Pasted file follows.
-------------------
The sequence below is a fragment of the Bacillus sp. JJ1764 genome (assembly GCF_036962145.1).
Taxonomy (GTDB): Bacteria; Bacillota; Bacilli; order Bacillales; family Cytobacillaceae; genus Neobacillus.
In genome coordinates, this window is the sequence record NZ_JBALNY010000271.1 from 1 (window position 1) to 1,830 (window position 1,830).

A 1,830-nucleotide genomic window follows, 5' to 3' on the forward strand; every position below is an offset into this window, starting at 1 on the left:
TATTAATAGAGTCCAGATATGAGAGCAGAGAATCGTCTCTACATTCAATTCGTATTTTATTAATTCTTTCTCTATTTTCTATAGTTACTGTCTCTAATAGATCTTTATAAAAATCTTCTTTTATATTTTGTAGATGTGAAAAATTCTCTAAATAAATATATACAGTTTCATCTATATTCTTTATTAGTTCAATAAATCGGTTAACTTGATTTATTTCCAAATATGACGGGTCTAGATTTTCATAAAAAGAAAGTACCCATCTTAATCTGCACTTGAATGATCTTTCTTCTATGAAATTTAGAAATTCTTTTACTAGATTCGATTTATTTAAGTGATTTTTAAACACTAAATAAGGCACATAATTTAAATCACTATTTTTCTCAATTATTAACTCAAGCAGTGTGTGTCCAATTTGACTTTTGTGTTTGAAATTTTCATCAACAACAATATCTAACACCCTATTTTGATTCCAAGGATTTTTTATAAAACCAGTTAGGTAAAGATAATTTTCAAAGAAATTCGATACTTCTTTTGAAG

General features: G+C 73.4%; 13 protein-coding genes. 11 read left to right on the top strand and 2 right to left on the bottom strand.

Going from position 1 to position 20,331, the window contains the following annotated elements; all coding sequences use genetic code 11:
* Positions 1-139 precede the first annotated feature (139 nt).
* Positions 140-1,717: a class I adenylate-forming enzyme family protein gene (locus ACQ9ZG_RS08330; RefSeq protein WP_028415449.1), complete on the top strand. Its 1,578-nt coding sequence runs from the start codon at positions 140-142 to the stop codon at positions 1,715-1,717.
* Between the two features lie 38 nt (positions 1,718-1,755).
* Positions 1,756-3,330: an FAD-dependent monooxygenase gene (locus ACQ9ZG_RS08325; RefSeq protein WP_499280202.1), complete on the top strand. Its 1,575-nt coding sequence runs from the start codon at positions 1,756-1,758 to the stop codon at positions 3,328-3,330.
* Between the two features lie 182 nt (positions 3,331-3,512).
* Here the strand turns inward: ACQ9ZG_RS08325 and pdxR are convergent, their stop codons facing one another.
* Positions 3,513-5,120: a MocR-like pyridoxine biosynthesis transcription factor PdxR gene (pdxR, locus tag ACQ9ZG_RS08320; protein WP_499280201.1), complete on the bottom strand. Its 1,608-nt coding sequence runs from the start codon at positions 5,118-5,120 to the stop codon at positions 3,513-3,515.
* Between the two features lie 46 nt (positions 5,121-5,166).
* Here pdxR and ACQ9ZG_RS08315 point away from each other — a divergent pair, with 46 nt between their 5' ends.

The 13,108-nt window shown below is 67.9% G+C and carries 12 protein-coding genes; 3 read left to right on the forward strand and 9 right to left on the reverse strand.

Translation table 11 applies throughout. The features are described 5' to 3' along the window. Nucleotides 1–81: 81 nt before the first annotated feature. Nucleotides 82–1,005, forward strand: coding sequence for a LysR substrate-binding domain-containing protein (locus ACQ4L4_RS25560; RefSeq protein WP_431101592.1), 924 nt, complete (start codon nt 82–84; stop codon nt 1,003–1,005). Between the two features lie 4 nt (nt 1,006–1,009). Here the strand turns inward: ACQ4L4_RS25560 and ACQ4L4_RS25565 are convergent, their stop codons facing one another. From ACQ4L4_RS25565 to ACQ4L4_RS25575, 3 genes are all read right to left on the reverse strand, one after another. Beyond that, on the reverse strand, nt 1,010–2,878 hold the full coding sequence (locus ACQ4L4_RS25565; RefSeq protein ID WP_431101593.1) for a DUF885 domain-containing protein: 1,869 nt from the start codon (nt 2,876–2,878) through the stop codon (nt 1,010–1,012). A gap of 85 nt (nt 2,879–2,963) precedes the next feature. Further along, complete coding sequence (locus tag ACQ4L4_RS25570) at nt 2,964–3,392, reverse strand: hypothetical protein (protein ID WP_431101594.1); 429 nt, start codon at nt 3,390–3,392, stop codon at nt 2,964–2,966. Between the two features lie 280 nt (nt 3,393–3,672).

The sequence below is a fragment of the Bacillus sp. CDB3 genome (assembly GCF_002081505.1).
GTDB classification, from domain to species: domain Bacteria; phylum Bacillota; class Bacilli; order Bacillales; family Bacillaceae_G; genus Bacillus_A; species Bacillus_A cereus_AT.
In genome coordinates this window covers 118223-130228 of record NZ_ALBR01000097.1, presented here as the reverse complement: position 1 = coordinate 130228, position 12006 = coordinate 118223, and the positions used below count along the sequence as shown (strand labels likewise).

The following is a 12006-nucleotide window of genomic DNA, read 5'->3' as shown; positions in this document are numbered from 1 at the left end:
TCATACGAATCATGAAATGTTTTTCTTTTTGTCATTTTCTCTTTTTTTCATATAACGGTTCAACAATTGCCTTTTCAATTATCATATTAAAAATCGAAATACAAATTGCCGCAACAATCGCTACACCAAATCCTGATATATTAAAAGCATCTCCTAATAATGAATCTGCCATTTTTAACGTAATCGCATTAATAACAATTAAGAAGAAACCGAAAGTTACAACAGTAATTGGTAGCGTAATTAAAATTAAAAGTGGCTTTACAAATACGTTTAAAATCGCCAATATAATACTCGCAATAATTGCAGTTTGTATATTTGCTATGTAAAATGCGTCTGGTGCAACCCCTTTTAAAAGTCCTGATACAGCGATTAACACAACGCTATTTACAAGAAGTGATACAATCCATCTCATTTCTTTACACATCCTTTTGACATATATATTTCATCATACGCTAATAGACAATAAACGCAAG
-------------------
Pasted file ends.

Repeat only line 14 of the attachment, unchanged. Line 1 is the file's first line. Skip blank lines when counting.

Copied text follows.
* Positions 3,513-5,120: a MocR-like pyridoxine biosynthesis transcription factor PdxR gene (pdxR, locus tag ACQ9ZG_RS08320; protein WP_499280201.1), complete on the bottom strand. Its 1,608-nt coding sequence runs from the start codon at positions 5,118-5,120 to the stop codon at positions 3,513-3,515.